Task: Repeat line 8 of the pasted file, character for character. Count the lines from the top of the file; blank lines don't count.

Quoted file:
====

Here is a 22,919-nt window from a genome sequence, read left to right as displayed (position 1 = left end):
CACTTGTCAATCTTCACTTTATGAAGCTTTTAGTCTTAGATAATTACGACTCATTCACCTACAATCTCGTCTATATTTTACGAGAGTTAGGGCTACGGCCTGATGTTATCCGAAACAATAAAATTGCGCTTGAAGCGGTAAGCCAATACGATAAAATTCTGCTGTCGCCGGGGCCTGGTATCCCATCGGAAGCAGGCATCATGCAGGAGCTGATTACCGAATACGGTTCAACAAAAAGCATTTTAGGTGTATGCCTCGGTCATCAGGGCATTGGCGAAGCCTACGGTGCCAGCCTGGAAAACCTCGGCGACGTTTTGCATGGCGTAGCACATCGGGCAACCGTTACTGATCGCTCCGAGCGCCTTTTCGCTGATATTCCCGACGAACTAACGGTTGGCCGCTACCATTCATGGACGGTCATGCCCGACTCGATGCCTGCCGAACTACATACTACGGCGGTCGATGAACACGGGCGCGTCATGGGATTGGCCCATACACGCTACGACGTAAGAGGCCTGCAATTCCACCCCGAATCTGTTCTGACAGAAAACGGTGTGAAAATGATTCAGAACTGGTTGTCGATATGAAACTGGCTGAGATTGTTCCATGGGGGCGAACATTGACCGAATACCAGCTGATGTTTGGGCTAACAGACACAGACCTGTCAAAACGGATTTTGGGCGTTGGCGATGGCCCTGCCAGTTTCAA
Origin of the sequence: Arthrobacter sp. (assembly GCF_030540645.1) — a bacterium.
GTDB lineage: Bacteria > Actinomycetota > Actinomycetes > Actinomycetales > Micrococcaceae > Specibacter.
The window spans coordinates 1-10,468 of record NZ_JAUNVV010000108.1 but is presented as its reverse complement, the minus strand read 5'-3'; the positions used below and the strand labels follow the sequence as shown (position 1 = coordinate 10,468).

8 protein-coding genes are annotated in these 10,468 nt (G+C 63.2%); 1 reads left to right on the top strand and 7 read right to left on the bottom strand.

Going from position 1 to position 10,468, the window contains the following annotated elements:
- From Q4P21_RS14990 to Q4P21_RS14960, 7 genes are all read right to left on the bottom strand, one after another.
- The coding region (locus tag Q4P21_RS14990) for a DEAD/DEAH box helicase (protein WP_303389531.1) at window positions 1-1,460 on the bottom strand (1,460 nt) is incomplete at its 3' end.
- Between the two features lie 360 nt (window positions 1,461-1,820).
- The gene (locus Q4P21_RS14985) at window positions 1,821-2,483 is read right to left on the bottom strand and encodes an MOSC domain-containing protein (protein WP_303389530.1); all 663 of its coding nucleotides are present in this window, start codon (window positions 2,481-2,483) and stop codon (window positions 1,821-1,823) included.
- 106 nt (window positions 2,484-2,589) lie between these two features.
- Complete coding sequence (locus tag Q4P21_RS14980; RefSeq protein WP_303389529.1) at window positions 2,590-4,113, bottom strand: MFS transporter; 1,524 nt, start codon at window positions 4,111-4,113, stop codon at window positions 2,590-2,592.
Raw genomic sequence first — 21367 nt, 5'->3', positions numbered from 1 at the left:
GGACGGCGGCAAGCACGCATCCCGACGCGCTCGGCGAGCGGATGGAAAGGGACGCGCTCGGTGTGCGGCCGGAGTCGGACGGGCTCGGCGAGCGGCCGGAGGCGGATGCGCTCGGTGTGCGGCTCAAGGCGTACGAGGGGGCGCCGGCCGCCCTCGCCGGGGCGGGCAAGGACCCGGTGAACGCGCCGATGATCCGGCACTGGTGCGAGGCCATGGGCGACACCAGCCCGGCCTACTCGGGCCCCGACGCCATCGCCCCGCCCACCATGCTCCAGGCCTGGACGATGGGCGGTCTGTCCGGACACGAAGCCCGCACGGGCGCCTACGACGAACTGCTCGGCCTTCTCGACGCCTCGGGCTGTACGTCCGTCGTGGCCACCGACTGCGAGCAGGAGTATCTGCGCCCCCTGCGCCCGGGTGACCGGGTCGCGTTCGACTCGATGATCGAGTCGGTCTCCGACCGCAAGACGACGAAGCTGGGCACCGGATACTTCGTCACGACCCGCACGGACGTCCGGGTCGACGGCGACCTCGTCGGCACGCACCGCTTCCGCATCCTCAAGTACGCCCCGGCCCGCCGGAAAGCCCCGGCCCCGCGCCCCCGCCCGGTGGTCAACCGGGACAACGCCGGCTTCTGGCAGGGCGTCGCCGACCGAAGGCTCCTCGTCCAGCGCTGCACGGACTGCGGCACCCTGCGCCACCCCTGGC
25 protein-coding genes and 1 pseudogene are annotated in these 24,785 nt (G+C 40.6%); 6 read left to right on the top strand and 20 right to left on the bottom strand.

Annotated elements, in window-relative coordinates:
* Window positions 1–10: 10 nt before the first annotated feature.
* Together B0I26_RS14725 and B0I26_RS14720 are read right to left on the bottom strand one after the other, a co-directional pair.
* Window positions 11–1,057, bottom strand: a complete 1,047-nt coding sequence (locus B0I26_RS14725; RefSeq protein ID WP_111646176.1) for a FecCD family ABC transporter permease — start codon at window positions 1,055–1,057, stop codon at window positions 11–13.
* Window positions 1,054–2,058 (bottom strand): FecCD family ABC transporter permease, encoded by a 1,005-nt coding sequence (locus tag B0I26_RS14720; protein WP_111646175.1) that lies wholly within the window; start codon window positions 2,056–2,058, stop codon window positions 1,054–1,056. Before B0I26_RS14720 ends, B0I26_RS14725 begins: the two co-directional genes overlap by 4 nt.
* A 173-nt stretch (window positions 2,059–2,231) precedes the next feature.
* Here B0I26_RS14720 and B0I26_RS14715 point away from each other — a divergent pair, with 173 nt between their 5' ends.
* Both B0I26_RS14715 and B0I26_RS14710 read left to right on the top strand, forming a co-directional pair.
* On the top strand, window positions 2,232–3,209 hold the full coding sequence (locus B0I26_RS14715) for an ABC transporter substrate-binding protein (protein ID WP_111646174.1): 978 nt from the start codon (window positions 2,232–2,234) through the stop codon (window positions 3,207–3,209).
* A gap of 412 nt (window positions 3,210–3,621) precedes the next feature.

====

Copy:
- From Q4P21_RS14990 to Q4P21_RS14960, 7 genes are all read right to left on the bottom strand, one after another.